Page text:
I was the only person on the island, the only noon rider on the ferry. I felt undeservedly proud of myself. The pilot would return in 3 hours. I was dressed for the weather, no worries.
Goal number one was to find a Lunde, a Puffin. 30 seconds, check. They are curious little birds, a color scheme designed by a kindergarten class and the terrestrial habits of prairie dogs. My camera is the best we have, the truth is I also covet a more powerful lens.
Across the cliff face were the species I had prepared to see, it was so hard to take it in because I could not focus. If there had been one special bird or one special nest in a distance spot, then it would have been easy, everything else would have faded into the background, the great blur of life.
But here everything seemed exciting and important. My eyes needed that special panoramic lens and a sharp memory to take it all in. Overwhelmed by stimulation I went for a walk.
The island has a restricted pedestrian area to ensure the welfare of the birds. I took the path that would lead me south along the cliff face to climb up and over the island to visit the lighthouse on the other side.
The walk afforded me the opportunity to move and change my perspective, as well as get scared to death. I heard an avian commotion to my left, but paid no mind. All these birds were in breeding mode. It was war on the cliff over mates and territory, like the worst of a honky-tonk getting visited by the battalion on the first night back from extended training.
And then they hit me. A pair of gulls in full tussle fell off the cliff on TO ME! More apologies to God for my language. Unfazed, the combatants continued their struggle down the hill. They found a moment of detente and then flew back to the nesting area only to begin the struggle again. I wasn’t going to wait for a repeat performance.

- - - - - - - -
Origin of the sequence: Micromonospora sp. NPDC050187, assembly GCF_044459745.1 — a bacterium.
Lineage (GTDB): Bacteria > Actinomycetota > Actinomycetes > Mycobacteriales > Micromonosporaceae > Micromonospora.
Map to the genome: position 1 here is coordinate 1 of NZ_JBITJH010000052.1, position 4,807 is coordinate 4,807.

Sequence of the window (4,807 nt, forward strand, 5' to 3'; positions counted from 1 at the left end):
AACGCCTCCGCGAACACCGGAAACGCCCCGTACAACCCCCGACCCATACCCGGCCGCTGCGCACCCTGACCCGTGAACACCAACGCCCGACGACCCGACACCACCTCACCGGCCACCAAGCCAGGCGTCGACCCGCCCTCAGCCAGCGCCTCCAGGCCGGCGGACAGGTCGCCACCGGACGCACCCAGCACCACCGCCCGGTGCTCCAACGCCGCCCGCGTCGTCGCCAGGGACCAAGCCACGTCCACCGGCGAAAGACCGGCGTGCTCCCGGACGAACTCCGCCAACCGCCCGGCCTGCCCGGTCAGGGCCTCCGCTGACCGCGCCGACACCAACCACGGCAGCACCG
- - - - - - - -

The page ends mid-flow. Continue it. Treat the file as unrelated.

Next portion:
Ducks are my thing, and in Varanger one can safely predict seeing the rare Steller’s eider. It’s a color looking duck with a neat story. They spend winter in the area and then in May return to the melting lakes of Siberia to nest. It was almost noon on Sunday and I was waiting for the boat to take me to Hornøya when I noticed a raft of ducks in the harbor.
Ah, common eiders. Cool ducks in their own right but not too exotic; I saw this group yesterday. But what could some new pictures hurt, digital shots don’t cost nothing.
Click, click. what! I switched to my higher magnifying binoculars and saw it, a steller’s, no two, no three! Two drakes and a hen in the group of Commons. I know there was the grin of an 8-year-old boy on this middle-aged face.
I was more than satisfied with my time on the island. I got sun, I got snow, I got to see fantastic and unusual birds up close and personal. I think three hours would be the minimum a person would need on the rock if they had any abiding interest in birds. The raptors were absent, that was a small bummer but not a disappointment. My day had already be made.
Later in the week I tried different location on the islands. The firm Biotope designed birding blinds around the islands, they are the only architectural firm in the world devoted to birding. They have an international presence but their goal is to turn Varanger into a destination birding location. I think they are well on their way.
On my last day on Vardø, the sun was shining again on new snow. The sun rose at 3:52, I managed to stay in a bed a little longer. My morning stroll on this working island of fishermen was to the area called Skagen. I scored one new bird species, the Snow buntings were present but shy. Additionally, the striking scenery was just humbling. I took pictures of what I could but it would just be better if you paid this special place a visit. There is a call in the wind: take it!
Looking up, looking ahead, and keeping my pencil sharp.